Space Exploration Research and Astronaut Training

two men standing on dark blueish lava rocks and looking into the distance to where a third man is pointing
Craters of the Moon provided essential field training for the Apollo 14 astronauts.

NASA Photo

For more than 50 years, Craters of the Moon has served as a NASA space exploration research site and an astronaut training site.

On August 22, 1969, Apollo 14 astronauts Alan Shepard, Edgar Mitchell, Joe Engle, and Eugene Cernan landed at the airport in Arco. They then proceeded to Craters of the Moon where they explored the lava landscape and learned the basics of volcanic geology in preparation for future trips to the moon.

The astronauts came to Craters of the Moon because they were pilots and not geologists. NASA felt that these were men who might someday be walking on the moon. They would also have the rare opportunity to collect samples of different rocks on the moon. Since only a limited amount of material (850 pounds total in six moon landings) could be brought back, it was important that they know enough geology to pick up the most scientifically valuable specimens.

Since much of the moon's surface is covered by volcanic materials, it was very important that they know something about the lava they would encounter. This was the reason that the astronauts visited such places as Hawai'i, Iceland, and Craters of the Moon. Visiting these places allowed the astronauts to become educated observers who could describe the surface features they were exploring to geologists back on Earth.

In 1999, Cernan, Engle, and Mitchell returned to Craters of the Moon to help celebrate the Monument's 75th Anniversary, 30 years after training here. They spoke about how beneficial their training here had been and how knowing about what was "in their own backyard" prepared them so well for their missions to the moon.

"...We leave as we came and, God willing, as we shall return: with peace and hope for all mankind.”

-Eugene Cernan, the last words spoken on the moon at the end of the Apollo 17 mission

Black and white photo of a gray rock about 23 centimeters in diameter with a centimeter scale next to it labeled "1432100"
One of the rock samples brought back from the moon by the Apollo 14 crew in 1971. This sample of lunar breccia measures about 23 cm in diameter and weighs 9 kg (19.8 lbs).

NASA Photo / Johnson Space Center, photograph S71-29184.

portrait of a man wearing a white spacesuit with the American flag and NASA emblem

NASA Photo

Alan Shepard was a naval aviator, a test pilot, and a flight instructor. Named as one of the nation's original seven Mercury astronauts in 1959, Shepard became the first American and second person in space on May 5, 1961. He was Chief of the Astronaut Office from November 1963 to August 1969. He was mission commander of the Apollo 14 crew and is one of only 12 Americans to step on the moon. During his moon walk, he hit two golf balls with a specially designed golf club that could be folded into his spacesuit. He passed away on July 21, 1998.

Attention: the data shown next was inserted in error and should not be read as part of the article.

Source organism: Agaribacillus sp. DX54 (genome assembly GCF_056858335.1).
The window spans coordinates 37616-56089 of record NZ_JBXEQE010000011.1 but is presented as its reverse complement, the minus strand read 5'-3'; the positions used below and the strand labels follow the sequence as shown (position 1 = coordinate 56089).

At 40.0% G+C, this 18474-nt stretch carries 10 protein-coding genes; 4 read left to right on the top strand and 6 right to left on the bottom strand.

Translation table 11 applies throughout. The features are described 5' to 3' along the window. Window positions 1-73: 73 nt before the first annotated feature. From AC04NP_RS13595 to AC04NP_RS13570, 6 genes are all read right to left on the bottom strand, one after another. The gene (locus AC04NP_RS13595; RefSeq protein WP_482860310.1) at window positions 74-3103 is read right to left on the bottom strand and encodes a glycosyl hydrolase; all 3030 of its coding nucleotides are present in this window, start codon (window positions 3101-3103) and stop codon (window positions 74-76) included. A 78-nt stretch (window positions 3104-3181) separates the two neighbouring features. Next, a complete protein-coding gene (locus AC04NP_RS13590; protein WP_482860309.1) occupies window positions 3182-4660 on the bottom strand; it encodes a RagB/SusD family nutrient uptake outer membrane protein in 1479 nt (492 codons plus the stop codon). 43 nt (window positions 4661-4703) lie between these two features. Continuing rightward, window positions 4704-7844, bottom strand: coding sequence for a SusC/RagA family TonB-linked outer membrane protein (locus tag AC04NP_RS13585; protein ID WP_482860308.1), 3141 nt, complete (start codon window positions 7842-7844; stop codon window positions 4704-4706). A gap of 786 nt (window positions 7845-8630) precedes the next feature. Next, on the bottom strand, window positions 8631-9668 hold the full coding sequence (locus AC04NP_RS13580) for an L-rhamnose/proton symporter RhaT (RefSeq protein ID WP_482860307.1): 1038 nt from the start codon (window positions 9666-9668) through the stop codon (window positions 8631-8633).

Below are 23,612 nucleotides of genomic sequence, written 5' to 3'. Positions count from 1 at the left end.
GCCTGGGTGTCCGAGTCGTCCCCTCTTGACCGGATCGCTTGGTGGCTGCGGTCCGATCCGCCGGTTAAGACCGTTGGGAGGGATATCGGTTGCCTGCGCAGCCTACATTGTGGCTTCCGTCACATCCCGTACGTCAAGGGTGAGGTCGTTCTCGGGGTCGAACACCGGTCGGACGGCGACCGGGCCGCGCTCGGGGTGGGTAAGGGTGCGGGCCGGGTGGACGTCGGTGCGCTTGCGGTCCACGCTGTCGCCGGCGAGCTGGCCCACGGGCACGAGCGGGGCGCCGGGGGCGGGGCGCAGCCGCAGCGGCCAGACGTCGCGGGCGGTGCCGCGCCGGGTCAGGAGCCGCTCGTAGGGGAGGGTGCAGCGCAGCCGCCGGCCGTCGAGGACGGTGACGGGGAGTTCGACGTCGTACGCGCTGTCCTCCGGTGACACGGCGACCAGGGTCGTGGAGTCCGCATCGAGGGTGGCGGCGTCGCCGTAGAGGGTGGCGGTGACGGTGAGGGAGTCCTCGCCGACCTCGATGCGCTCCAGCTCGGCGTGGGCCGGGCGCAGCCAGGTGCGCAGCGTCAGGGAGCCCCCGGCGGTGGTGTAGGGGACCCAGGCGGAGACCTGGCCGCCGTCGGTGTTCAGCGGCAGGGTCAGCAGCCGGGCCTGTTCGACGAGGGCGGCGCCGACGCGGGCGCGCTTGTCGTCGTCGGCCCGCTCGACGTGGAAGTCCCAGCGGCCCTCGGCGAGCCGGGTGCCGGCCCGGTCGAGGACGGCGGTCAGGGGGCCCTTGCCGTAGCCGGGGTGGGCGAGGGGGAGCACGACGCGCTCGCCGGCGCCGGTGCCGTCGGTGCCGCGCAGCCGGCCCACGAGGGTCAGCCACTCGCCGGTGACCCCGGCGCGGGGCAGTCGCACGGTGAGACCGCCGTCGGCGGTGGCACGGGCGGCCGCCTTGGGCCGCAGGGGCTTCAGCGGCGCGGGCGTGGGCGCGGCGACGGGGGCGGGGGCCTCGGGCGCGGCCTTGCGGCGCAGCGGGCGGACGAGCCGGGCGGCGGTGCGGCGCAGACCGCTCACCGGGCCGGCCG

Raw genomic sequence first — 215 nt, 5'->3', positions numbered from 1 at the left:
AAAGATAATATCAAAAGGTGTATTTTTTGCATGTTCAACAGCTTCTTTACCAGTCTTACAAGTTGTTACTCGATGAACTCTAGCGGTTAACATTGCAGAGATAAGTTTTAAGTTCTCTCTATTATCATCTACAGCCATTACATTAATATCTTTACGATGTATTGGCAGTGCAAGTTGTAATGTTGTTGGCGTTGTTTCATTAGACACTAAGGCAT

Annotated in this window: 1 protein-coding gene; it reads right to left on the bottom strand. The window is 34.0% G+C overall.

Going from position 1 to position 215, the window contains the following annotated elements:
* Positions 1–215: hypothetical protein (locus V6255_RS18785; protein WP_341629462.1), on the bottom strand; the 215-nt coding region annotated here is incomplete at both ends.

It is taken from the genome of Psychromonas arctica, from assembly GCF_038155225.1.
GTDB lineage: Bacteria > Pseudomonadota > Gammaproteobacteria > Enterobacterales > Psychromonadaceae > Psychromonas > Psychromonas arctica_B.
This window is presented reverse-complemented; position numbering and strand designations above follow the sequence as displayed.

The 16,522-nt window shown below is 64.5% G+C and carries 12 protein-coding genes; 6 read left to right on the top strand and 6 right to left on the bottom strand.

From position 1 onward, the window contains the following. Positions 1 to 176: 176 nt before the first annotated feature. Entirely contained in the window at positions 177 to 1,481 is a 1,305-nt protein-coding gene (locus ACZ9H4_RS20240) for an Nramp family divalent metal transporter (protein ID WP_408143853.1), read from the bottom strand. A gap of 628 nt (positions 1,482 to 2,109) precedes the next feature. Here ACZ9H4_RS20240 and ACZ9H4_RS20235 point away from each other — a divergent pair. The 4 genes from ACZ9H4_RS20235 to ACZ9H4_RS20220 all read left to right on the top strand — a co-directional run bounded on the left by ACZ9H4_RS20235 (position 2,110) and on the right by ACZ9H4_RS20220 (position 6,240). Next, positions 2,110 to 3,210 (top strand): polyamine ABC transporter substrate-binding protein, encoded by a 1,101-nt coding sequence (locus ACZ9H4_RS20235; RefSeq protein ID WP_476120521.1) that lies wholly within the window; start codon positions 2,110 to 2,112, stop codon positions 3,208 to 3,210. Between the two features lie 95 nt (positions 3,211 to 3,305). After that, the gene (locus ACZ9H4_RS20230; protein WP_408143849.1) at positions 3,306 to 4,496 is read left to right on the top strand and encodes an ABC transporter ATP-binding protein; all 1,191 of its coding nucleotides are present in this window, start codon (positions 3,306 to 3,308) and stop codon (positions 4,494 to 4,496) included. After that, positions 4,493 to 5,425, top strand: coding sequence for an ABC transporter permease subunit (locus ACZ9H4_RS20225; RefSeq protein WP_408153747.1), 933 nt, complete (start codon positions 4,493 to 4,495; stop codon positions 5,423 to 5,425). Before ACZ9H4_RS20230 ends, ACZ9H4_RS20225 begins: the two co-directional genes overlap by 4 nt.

a man wearing a white spacesuit with several patches on it including the NASA emblem

NASA Photo

Edgar Mitchell was a Navy pilot and a Research Project Pilot. He was selected by NASA for astronaut training in April 1966. He had one spaceflight, aboard the Apollo 14 lunar landing mission as the lunar module pilot, and served as support and backup crew on several other missions. Mitchell's first assignments at NASA were as support crew for Apollo 9, the second manned Apollo flight, and as the backup lunar module pilot for Apollo 10. His sole spaceflight was as Lunar Module Pilot for Apollo 14, the third lunar landing mission launched January 31, 1971. During this mission he became the 6th astronaut to walk on the Moon. He passed away on February 4, 2016.

portrait of a man in a white spacesuit with the American flag and NASA emblem in front of a photo of the moon's surface

NASA Photo

Eugene Cernan journeyed into space on three missions. He first flew on Gemini 9 where he distinguished himself as one of the first Americans to walk in space. He was on the three-man crew of Apollo 10 which flew around the moon and he piloted their lunar landing module over the moon's surface to scout a landing spot for Apollo 11. He served as the backup commander for Apollo 14. Cernan then commanded Apollo 17, setting down his lunar landing module on the moon. He was on the moon longer than any other American who has walked on the moon. He was also the last astronaut to walk on the moon. He passed away on January 16, 2017.

portrait of a man wearing a white spacesuit with several patches on it next to a model lunar rover

NASA Photo

Joe Engle was a jet pilot, test pilot for the X-15, and astronaut. He served as the backup command module pilot for Apollo 14. He trained for Apollo 17 as the lunar module pilot, but was replaced on the crew in the final months of training to provide the opportunity for NASA to place a scientist on the moon in its final Apollo mission. Engle went on to pioneer the US Space Shuttle program and served as commander of the second and 20th space shuttle flights.

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7 minutes, 20 seconds

Astronauts revisit Craters of the Moon and reminisce about their visit here prior to their lunar excursions.

scientists hiking on lava
NASA scientists conducting research at Craters of the Moon in preparation for future Mars missions.
Space science research is ongoing at Craters of the Moon. Learn more about current research efforts by watching Outside Science (Inside Parks): Space Walk at Craters of the Moon.

Last updated: February 14, 2024

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Contact Info

Mailing Address:

Craters of the Moon National Monument and Preserve
1266 Craters Loop Road
P.O. Box 29

Arco, ID 83213


208 527-1300

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